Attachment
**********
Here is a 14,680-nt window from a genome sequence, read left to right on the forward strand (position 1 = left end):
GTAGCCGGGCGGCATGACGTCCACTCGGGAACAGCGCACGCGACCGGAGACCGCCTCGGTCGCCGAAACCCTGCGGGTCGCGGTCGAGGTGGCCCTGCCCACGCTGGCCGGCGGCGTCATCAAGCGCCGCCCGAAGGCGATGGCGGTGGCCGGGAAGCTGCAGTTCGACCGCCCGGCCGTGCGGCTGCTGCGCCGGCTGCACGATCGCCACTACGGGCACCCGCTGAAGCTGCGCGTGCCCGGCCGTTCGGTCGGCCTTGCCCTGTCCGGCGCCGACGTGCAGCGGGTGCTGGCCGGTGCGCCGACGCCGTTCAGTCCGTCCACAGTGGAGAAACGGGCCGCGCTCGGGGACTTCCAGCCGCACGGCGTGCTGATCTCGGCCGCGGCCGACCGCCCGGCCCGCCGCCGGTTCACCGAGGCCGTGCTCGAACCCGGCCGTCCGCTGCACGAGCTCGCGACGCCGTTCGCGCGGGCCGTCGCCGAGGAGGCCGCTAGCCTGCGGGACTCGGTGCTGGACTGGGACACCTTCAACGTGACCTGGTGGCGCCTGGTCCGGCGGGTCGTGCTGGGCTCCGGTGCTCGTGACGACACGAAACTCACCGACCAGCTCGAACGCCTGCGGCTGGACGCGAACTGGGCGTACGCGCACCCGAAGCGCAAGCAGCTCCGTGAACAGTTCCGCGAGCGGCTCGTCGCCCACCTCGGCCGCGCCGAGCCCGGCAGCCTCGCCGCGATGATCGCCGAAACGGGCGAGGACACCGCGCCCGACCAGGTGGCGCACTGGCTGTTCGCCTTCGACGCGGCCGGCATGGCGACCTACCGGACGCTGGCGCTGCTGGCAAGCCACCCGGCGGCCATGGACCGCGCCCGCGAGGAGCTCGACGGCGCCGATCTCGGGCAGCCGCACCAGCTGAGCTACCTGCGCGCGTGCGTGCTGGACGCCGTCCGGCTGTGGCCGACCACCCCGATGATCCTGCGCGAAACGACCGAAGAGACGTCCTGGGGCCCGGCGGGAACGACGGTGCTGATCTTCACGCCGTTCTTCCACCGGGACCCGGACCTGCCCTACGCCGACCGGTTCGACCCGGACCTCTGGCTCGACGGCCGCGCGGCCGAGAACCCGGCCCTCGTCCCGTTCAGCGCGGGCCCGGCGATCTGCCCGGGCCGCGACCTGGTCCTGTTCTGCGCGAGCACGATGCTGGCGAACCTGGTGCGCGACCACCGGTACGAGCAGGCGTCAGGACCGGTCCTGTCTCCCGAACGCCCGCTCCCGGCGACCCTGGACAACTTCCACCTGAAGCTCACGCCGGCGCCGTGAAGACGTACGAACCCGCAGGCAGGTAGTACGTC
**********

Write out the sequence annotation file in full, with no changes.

Here is a 14,680-nt window from a genome sequence, read left to right on the forward strand (position 1 = left end):
GTAGCCGGGCGGCATGACGTCCACTCGGGAACAGCGCACGCGACCGGAGACCGCCTCGGTCGCCGAAACCCTGCGGGTCGCGGTCGAGGTGGCCCTGCCCACGCTGGCCGGCGGCGTCATCAAGCGCCGCCCGAAGGCGATGGCGGTGGCCGGGAAGCTGCAGTTCGACCGCCCGGCCGTGCGGCTGCTGCGCCGGCTGCACGATCGCCACTACGGGCACCCGCTGAAGCTGCGCGTGCCCGGCCGTTCGGTCGGCCTTGCCCTGTCCGGCGCCGACGTGCAGCGGGTGCTGGCCGGTGCGCCGACGCCGTTCAGTCCGTCCACAGTGGAGAAACGGGCCGCGCTCGGGGACTTCCAGCCGCACGGCGTGCTGATCTCGGCCGCGGCCGACCGCCCGGCCCGCCGCCGGTTCACCGAGGCCGTGCTCGAACCCGGCCGTCCGCTGCACGAGCTCGCGACGCCGTTCGCGCGGGCCGTCGCCGAGGAGGCCGCTAGCCTGCGGGACTCGGTGCTGGACTGGGACACCTTCAACGTGACCTGGTGGCGCCTGGTCCGGCGGGTCGTGCTGGGCTCCGGTGCTCGTGACGACACGAAACTCACCGACCAGCTCGAACGCCTGCGGCTGGACGCGAACTGGGCGTACGCGCACCCGAAGCGCAAGCAGCTCCGTGAACAGTTCCGCGAGCGGCTCGTCGCCCACCTCGGCCGCGCCGAGCCCGGCAGCCTCGCCGCGATGATCGCCGAAACGGGCGAGGACACCGCGCCCGACCAGGTGGCGCACTGGCTGTTCGCCTTCGACGCGGCCGGCATGGCGACCTACCGGACGCTGGCGCTGCTGGCAAGCCACCCGGCGGCCATGGACCGCGCCCGCGAGGAGCTCGACGGCGCCGATCTCGGGCAGCCGCACCAGCTGAGCTACCTGCGCGCGTGCGTGCTGGACGCCGTCCGGCTGTGGCCGACCACCCCGATGATCCTGCGCGAAACGACCGAAGAGACGTCCTGGGGCCCGGCGGGAACGACGGTGCTGATCTTCACGCCGTTCTTCCACCGGGACCCGGACCTGCCCTACGCCGACCGGTTCGACCCGGACCTCTGGCTCGACGGCCGCGCGGCCGAGAACCCGGCCCTCGTCCCGTTCAGCGCGGGCCCGGCGATCTGCCCGGGCCGCGACCTGGTCCTGTTCTGCGCGAGCACGATGCTGGCGAACCTGGTGCGCGACCACCGGTACGAGCAGGCGTCAGGACCGGTCCTGTCTCCCGAACGCCCGCTCCCGGCGACCCTGGACAACTTCCACCTGAAGCTCACGCCGGCGCCGTGAAGACGTACGAACCCGCAGGCAGGTAGTACGTC